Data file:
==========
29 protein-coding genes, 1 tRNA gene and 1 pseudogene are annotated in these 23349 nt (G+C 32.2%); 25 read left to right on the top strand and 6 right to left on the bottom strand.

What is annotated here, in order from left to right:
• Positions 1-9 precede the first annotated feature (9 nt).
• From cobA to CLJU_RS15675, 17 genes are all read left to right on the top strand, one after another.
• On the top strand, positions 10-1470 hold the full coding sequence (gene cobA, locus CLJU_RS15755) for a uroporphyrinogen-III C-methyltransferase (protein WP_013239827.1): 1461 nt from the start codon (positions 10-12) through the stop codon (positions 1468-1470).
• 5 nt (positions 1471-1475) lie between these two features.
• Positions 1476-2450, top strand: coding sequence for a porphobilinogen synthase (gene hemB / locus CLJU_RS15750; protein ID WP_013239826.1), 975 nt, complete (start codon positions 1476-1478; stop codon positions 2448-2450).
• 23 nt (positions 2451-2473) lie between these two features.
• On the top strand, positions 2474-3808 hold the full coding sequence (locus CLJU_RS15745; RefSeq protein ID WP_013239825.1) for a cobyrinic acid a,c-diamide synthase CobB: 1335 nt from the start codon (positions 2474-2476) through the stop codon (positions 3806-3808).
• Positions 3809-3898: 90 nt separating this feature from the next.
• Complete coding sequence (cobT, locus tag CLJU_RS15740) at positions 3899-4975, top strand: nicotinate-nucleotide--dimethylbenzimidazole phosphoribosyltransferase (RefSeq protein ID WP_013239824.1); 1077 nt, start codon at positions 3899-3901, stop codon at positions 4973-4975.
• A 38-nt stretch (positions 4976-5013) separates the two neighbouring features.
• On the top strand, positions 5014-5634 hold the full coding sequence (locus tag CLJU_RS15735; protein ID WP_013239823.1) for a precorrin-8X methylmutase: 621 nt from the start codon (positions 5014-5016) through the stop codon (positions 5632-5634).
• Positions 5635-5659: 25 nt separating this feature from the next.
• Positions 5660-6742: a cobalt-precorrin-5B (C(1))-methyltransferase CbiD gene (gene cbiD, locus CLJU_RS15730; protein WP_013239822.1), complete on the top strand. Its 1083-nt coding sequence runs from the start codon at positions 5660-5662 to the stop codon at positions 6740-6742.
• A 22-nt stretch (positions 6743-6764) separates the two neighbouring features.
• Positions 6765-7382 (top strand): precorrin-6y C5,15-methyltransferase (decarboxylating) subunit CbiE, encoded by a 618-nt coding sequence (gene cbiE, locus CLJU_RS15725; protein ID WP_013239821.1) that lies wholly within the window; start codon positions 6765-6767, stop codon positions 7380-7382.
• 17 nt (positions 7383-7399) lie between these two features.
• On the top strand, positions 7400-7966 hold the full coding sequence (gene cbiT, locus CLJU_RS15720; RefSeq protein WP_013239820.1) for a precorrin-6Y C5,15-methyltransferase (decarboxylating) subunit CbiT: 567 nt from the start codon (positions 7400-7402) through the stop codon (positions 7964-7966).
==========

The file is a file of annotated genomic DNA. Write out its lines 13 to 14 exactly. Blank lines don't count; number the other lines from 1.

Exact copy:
• On the top strand, positions 5014-5634 hold the full coding sequence (locus tag CLJU_RS15735; protein ID WP_013239823.1) for a precorrin-8X methylmutase: 621 nt from the start codon (positions 5014-5016) through the stop codon (positions 5632-5634).
• Positions 5635-5659: 25 nt separating this feature from the next.